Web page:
Lindbloom’s View: Song and Reflections on better days

“I want to bite the hand that feeds me,
I want to bite that hand so badly,
I want to make them wish they’d never seen me…” – Elvis Costello

By Rich Lindbloom

I heard a great definition of philosophy recently:  “A blind man, in a dark room, looking for a black cat, that doesn’t exist.”

Tell me that doesn’t describe the excruciating labor negotiations between the NHL owners and the players union in a nutshell. Quite frankly, I don’t think I’m alone in my burgeoning apathy in this greed laden, rapacious process. Waves of intense anger may belie my apathy, but I’m doing my best to cope with the situation. Trying to pretend I could care less is easier said than done.

While reflecting upon the insanity of this situation, a memory of my father-in-law’s youth surfaced from the cobwebs. John has a way of telling stories in a way that they stick to your ribs, sort of like a hot bowl of Quaker Oatmeal. I recalled him telling me about growing up in Monett, Missouri back in the 1930’s. While certainly not the edge of civilization at that time, it was only about 40 miles from the Kansas border, which may well have been the edge.

While his grandchildren might have a hard time believing it, on occasion John’s dad sent him out to the back forty to fetch a switch. It was the preferred implement of disciplinary action in those days. Its effect on one’s behavior could be greatly enhanced by making the miscreant fetch his own switch. Somehow, imagining John trying to figure out which branch would inflict the least amount of pain amuses me to no end. Hopefully, he never had enough experience to solve this enigma. John’s dad may well have been put in jail in this day and age of Ritalin and psycho-babble, but the barbaric disciplinary measure seems to have left no permanent scars on his son. (It does make me wonder if Bettman should consider this tried and tested ploy in the stalled negotiations.)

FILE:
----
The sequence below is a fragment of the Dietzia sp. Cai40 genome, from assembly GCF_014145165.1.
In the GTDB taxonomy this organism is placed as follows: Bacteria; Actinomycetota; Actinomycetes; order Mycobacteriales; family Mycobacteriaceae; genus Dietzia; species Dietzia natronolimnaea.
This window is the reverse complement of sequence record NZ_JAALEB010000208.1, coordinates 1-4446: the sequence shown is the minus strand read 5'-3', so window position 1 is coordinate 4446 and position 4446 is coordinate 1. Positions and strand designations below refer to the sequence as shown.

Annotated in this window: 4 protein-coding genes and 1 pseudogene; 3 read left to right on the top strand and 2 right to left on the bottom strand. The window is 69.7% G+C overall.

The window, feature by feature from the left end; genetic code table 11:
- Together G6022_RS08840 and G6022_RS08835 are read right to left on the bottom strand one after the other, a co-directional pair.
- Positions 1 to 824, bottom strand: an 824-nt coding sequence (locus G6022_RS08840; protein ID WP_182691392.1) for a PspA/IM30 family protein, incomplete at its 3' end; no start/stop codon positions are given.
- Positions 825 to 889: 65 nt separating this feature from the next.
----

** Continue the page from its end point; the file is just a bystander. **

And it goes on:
Another story he told was coping with the bitter cold of winter. You see, central heating back in those days consisted of a wood burning stove in the kitchen. When you went to bed at night, you crawled under about six or seven blankets. On the real cold nights, his mom would throw a few hot baked potatoes under the covers. (I’m assuming they were turned into hash browns the next morning.) When it was time to get up, you made a beeline to the kitchen. Ha! And kids now a days think they have it rough. (Actually, limiting my sons cell phone use for the last three weeks just may be more painful than deliberating over which switch to pick.)

It’s memories like John’s that make me wonder me wonder if the whole world isn’t going mad. I can’t imagine the people from Monett, MO turning their noses up at millions of dollars to prove a point. It’s been noted that “pride cometh before a fall,” and pride appears to be a growing factor in the players stubborn refusal to get a deal done. I know the players are highly skeptical of the owners claim that 20 out of 30 teams in the NHL are struggling to make money. Yet, as I ponder this seemingly insurmountable impasse, I just have a hard time believing the owners are trying to teach the players a lesson.

Asking the players to take a 10% pay cut could hardly be construed as sending them out back to fetch a switch. Is it painful, yes. However if I had the choice of making $900,000 instead of $1,000,000 – well, I think at this point you just might want to bite the bullet. I realize there’s a lot more than just salary to sort out in the negotiations. However, cutting off the nose to spite the face is most certainly a failed policy.

I know most of you who might peruse these ramblings are probably just as fed up with the negotiations as me. To help take your mind off the increasingly dwindling – (a great oxymoron by the way) – hopes of an NHL hockey season, I thought I’d rehash some highlights from last season. Hopefully they’ll bring a smile to your face, if not a forlorn longing for days gone by.

Number one on my list of highlights is when John Scott absosmurfly pummeled Deryk Engelland for taking a run at Marcus Kruger. Big Bad John took great offense to Engelland’s filthy, despicable and cowardly shot on “Freddy.” The ref, who was 15 feet away from the play, may have missed it, but Scott who was a tad behind the play at our blueline did not. This did not bode well for Engelland. The Penguin defenseman received a three game suspension for the late hit, but that probably paled in comparison to the justice “Fluffy” meted out. Normally Murdersaurus will quit throwing punches when he has bested his opponent. However in this award winning vigilante performance, Scott landed about four more punches after the refs tried to break it up, including two wicked upper cuts to Engelland’s ribs that would have made Rocky proud. Big Bad John was the number one star in my book, which obviously destroyed any credibility I had as a knowledgeable fan – but hell, that’s hockey!